BOOK REVIEW | A Heavy Chef Guide to Starting a Business in South Africa


For those of you who haven’t heard of Heavy Chef – it really is an incredible initiative to bring South Africans together to learn about success, failure, and being a magic maker in a country rife for entrepreneurship. A brainchild of Fred Roed, co-founder of World Wide Creative, the brand stands for inspiring, doing and sharing. They host events regularly and I have become somewhat of a regular. Imagine my excitement when I saw that Fred was launching a guide to starting a business in South Africa, when the launch of my first business is a month away. Serendipity I tell you. The book launch was held on the 24th May at the V&A's Workshop17, and all attendees received a free copy of the guide. Read on if you are keen to hear my thoughts on this really nifty little book.

How many times have you heard the words “fail faster” used in the tech / start up space? Gah. It has become somewhat of a cliché because who has so little at stake that this is truly an option? Fred anecdotally spoke about having failed at his first business at the launch, and in more detail in the book in a far more refreshing way. It certainly doesn’t mean you don’t have a lot at stake! He writes, “My own story involved having three young children in my early thirties, saddled with debt and having to claw my way out of it by selling my CD collection at second hand stores to pay for food and petrol. I had lost my house, my cars, my furniture and most of my possessions. […] It was a humiliating time for me, and I learned a lot about personal pride.” What a humbling start to becoming an entrepreneur.


He later references my favourite TED talk ever – Angela LeeDuckworth’s “The Power of Passion and Perseverance.” She studied people in a broad variety of contexts to try and understand the most significant predictor of success. Wanna know what it was? “It wasn’t intelligence. It wasn’t good looks or physical health, and it wasn’t IQ. It was grit. Grit is passion and perseverance for very long term goals. Grit is having stamina, and sticking with your vision, day in, day out, not for the week or month, but for years, and working really hard to make that vision a reality.” Crikey, there’s little that has resonated so much with me in my lifetime, but that’s a story for another day.

The guide offers a balanced guide of what it means to become an entrepreneur – spoiler alert: turns out Ronan Keating was right. Life is like a rollercoaster, especially when you embark into the unknown of creating your own destiny in business. Fred is perfectly positioned to demonstrate that whilst there is no better time to start a business, thanks to laptops, smartphones and a plethora of information at our fingertips; it doesn’t make the journey to success any easier. It will be complex and messy, but worth every iota of effort.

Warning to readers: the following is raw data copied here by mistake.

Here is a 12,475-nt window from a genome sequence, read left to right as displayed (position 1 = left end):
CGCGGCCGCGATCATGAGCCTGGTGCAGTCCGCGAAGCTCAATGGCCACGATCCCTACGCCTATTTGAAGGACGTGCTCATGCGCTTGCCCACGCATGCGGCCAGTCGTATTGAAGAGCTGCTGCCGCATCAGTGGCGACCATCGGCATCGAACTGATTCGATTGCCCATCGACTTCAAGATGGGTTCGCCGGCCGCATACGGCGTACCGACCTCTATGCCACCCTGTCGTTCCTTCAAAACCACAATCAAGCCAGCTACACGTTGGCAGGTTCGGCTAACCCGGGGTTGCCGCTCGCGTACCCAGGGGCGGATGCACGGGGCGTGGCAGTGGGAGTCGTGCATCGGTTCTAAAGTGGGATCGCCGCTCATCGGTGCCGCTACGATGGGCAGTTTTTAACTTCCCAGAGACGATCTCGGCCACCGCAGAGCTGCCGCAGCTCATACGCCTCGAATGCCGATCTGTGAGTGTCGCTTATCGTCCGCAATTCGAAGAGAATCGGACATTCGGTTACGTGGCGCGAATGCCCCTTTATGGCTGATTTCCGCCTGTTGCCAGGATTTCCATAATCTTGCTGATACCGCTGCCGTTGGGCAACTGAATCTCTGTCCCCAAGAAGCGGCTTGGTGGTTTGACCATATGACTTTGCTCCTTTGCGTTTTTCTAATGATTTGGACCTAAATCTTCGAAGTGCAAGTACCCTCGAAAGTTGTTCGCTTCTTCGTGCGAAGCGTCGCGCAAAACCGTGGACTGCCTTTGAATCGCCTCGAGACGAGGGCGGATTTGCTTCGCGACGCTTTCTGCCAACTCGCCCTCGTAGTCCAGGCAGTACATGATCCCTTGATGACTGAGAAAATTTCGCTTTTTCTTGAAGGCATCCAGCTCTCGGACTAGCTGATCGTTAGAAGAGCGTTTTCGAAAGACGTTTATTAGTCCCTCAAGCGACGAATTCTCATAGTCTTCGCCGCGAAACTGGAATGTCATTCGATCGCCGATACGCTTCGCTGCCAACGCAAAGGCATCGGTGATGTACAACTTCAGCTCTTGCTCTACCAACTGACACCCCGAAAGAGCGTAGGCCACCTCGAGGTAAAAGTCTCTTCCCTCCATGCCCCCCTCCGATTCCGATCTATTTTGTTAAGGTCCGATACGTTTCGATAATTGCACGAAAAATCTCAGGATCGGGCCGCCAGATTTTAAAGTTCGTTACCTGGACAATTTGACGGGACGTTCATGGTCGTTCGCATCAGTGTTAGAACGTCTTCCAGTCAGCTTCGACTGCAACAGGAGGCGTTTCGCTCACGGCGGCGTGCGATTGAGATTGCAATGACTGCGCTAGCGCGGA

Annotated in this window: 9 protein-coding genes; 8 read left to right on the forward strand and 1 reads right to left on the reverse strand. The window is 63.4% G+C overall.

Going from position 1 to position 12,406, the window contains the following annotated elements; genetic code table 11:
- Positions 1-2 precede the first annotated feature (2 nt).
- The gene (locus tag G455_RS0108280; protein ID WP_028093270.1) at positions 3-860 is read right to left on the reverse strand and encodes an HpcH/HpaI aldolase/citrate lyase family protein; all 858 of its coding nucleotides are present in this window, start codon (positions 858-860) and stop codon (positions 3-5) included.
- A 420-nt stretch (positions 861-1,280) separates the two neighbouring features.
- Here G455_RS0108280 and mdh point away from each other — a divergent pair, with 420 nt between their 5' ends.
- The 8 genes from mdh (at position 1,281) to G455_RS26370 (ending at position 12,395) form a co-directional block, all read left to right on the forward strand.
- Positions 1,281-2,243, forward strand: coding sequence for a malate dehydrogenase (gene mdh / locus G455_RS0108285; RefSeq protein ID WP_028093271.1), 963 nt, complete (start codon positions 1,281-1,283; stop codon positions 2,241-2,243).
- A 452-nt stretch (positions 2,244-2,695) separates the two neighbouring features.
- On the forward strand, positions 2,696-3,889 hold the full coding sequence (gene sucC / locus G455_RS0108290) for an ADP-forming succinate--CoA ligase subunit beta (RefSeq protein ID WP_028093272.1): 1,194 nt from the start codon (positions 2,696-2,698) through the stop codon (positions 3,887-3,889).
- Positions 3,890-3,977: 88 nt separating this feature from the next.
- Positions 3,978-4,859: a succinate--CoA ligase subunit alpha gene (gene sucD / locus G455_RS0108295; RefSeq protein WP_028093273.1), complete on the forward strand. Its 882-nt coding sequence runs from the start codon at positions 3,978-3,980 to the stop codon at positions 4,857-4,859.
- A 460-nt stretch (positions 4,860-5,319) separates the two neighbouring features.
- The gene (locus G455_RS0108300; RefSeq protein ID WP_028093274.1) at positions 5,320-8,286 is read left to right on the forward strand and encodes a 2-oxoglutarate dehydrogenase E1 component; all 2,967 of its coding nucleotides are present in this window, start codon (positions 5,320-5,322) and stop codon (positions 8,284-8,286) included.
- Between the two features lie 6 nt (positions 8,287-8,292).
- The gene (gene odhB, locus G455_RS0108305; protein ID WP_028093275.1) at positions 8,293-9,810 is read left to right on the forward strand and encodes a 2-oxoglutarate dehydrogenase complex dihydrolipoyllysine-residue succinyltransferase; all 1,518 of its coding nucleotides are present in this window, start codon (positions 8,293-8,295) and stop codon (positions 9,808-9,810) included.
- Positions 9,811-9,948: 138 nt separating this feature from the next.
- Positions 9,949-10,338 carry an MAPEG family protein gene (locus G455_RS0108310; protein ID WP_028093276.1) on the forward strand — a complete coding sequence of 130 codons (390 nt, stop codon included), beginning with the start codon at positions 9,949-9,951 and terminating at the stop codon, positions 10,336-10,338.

My favourite parts of the guide? “The New Tools” section unveils a really great selection of resources for entrepreneurs – everything from advice about creating a website, to making punchy videos. A pragmatist at heart, I really appreciated “The Admin Stuff” section which explains how to register a business, a process which I have dutifully been following. Although Fred doesn’t specifically advocate for the use of a business plan, he has included a beautifully presented example which you could use as a template for your own. Finally, I loved the “Be Like Leo” analogy, and not just because Leo di Caprio is my favourite actor. Only dogged persistence can get you an Oscar almost 25 years after your first nomination.

I genuinely was blown away by the book. It is honest, it is relevant and it gives you all the feels that there are people out there who want you to succeed. Whose success is your success. Whose failures are willingly offered to mitigate your risk of making the same mistakes. And I say mitigate because I now understand that maybe Silicon Valley’s mantras are right. Failure is as much a part of the journey as success is, and keeping going is the only way to get there. As my matric Afrikaans guide to idioms said, “Agteros kom ook in die kraal”. Take that Simon Sinek.

If you are a budding entrepreneur, I would highly recommend getting your hands on the guide. It makes me excited for the future that lies ahead for me and other young entrepreneurs. S/O to Fred for lending us his wisdom. Watch this space!

All my love,

A person’s success in life can usually be measured by the number of uncomfortable conversations he or she is willing to have” – Tim Ferriss

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